Check this article to learn how the salary cap operated between 2005 and 2012.
In plain language - as plain as possible - here's how the NHL salary cap works as of the collective agreement signed in 2013.
Also noted is any circumstance where the rules differ from the cap under the previous collective agreement (2005-2012).
Current NHL Salary Cap:
- The NHL salary cap is set at $70.2 million for 2012-13,, pro-rated for a 48-game season. This is what the 2012-13 cap had been set at under the CBA, which expired in September. The minimum team payroll (aka the "floor") will be $44 million.
- The 2013-14 salary cap is $64.3 million, while the floor remains at $44 million. This is identical to the salary cap in 2011-12.
- For the remaining years of the CBA, the salary cap cannot fall below $64.3 million.
- As of 2014-15, the salary cap will be set every year according to projected NHL revenues for the coming season, based on a 50/50 revenue split between players and teams.
The Salary Range:
- As of 2014-15, the formula for calculating the cap and floor will be the same as in the previous collective agreement:
- After estimating NHL revenue for the coming season, the league calculates the "midpoint" of the projected salary range.
- The salary cap is set at 15 percent above the midpoint. The salary floor is 15 percent below the midpoint.
- The range between salary cap and floor cannot fall below $16 million or rise above $28 million.
The Players' Share:
- The salary cap is set by assigning a percentage of all "hockey-related" revenue (HRR) to player salaries. The definition of hockey-related revenue remains unchanged form the 2005-2012 collective agreement.
- For the life of this CBA, the players will receive 50 percent of HRR.
- During the 2005-2012 CBA, the players' share escalated from 54 percent to 57 percent of total revenues.
Defining a Player's "Cap Hit":
- The "cap hit" is how much an individual player counts against his team's salary cap in one season.
- On a multi-year deal, the cap hit is based on average annual value of the contract, not the actual salary paid each season.
- For example, a player signs a three-year contract with the following annual salaries:
- Year One: $3 million
- Year Two: $3.6 million
- Year Three: $3.3 million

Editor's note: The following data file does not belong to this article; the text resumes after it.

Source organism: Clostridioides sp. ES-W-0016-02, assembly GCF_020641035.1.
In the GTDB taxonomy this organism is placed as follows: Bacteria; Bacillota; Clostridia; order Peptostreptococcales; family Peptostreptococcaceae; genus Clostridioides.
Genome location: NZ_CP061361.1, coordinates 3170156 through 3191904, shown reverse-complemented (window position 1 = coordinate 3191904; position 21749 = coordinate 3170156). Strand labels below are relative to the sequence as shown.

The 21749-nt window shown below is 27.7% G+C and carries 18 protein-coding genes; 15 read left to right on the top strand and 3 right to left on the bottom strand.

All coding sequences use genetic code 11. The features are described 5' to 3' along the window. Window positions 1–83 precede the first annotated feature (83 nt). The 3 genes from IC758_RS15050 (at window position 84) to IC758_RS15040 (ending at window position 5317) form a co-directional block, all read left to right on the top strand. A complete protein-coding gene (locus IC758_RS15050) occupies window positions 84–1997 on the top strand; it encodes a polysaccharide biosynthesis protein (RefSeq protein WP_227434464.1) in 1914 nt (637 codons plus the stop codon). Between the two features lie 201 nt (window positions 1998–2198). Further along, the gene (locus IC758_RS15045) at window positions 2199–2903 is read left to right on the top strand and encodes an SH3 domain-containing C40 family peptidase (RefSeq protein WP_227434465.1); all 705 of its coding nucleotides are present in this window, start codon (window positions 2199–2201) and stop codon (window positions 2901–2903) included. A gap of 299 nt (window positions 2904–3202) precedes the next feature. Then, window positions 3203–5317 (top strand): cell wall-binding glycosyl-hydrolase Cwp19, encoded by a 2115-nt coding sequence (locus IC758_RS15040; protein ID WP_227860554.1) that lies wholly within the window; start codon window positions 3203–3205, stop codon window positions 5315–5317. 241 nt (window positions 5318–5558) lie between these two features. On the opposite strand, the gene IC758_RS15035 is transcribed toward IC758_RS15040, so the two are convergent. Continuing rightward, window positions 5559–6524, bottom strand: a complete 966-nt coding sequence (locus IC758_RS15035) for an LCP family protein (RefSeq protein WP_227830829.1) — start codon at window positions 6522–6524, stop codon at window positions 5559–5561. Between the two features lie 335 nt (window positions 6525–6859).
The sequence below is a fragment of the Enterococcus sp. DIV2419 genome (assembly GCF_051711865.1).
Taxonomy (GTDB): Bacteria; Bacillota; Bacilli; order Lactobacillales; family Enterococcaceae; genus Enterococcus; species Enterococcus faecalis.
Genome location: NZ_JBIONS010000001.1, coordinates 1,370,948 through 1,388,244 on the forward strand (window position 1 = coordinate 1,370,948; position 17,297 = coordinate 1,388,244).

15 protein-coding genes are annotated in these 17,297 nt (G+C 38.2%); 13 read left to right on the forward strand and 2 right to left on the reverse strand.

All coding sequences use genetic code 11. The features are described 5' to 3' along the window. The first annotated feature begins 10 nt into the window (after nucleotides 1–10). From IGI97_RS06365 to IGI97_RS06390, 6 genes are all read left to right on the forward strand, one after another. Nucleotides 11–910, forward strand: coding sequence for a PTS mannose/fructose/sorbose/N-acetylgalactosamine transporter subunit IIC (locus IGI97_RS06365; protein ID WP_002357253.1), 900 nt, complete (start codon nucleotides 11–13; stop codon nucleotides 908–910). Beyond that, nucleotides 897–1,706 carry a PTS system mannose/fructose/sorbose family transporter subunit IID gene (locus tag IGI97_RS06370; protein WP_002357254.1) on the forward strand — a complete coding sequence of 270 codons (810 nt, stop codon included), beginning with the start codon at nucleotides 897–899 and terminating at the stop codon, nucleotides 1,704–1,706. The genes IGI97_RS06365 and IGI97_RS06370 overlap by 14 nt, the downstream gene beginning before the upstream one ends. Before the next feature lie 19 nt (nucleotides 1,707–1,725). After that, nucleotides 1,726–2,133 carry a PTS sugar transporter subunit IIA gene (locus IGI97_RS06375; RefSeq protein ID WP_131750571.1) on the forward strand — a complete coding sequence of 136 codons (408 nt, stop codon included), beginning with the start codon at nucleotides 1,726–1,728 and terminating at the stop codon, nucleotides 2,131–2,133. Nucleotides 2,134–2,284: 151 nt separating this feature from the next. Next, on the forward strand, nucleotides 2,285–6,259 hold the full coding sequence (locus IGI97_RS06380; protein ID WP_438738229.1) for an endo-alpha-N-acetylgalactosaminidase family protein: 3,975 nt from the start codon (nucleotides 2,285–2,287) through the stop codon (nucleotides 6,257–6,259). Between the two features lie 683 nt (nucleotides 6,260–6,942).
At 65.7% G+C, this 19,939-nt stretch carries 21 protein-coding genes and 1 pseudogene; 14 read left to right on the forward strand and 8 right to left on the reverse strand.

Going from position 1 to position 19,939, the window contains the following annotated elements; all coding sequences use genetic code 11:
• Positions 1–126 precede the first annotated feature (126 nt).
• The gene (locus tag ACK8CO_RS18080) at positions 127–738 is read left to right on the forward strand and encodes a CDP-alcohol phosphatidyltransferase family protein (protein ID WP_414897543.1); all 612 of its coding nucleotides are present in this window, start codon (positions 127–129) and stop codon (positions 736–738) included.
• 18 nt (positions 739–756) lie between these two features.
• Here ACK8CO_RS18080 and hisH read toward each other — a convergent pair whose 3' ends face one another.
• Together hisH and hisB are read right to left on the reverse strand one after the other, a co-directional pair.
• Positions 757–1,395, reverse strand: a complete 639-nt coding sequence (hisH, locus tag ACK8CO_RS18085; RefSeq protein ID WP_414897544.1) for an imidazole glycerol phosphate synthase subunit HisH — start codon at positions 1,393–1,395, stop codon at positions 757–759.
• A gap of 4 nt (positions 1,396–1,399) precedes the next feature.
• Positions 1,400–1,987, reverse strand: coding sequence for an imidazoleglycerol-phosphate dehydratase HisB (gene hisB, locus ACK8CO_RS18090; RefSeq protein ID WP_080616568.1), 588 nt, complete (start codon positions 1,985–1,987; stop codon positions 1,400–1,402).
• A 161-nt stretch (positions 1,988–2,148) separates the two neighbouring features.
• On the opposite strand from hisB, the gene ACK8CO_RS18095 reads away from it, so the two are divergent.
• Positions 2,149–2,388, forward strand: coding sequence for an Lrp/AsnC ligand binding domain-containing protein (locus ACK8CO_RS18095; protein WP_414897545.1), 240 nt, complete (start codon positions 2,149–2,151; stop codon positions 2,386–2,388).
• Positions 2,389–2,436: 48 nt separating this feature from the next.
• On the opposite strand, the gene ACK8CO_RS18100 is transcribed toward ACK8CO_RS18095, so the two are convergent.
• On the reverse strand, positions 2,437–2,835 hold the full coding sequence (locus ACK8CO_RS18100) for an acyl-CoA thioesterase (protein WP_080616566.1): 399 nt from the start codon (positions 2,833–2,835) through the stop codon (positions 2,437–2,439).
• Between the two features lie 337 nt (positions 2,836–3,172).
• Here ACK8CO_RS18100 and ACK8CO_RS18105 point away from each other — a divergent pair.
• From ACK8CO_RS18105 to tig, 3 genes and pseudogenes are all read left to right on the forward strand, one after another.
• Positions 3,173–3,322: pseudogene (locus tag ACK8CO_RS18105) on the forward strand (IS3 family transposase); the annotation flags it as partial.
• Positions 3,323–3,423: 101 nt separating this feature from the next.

His salary cap hit is $3.3 million per year for three years ($9.9 million divided by three).
- New for 2013: Salary in each year of a contract cannot vary by more than 35 percent from any other year. Also, salary in any year of the contract cannot be less than 50 per cent of the highest year.
Counting the Cap:
- Team salary expenditures are calculated on a daily basis from the first day to the final day of the NHL regular season.
- A team is in compliance if it has not already exceeded the cap for the season, and if it could carry its current roster without exceeding the cap at the end of the season.
- Counted against the cap:
- Players on the active roster or injured reserve.
- Players who have left the team on a contract buyout, according to a formula that charges a percentage of the buyout against the cap.
- New for 2013: Above a minimum threshold, salary paid to NHL players who have been assigned to play in another professional league (such as the American Hockey League or a league in Europe) will count against the cap.
- Not counted against the cap:
: - Junior-aged players who are returned to junior hockey after signing an NHL contract.
- Players on the long-term injured list. (See "Long Term Injuries" below.)
- A player's annual salary cannot exceed 20 percent of the salary cap, based on the cap as it stands in the year the contract is signed.
- Terms and salaries remain in place for the life of the contract. The salary cannot decrease if the cap drops, nor can a contract trigger a salary increase if the cap goes up.
- The limits on "entry-level" salaries remain unchanged from the previous collective agreement.
- The the maximum entry-level salary remains at $925,000.
- Signing bonuses are capped at 10 percent of the player's salary.
The "35-and-Older" Clause:
- When a player aged 35 or older signs a multi-year contract, his average salary is counted against the team's salary cap during every year of the contract, even if the player retires before the contract is up.
- A player expected to miss at least 10 games and 24 days due to injury can be listed as a long-term injury (LTI).
- An LTI can be covered by replacement players, as long as the replacement salaries do not exceed the salary of the injured player.
- If the replacement salaries would push a team over the salary cap, the team is allowed cap relief, but only for the portion of the salary that exceeds the cap.
- When the injured player returns, the team must immediately comply with the normal terms of the salary cap.
Next page: Trades, bonuses, and buyouts under the cap.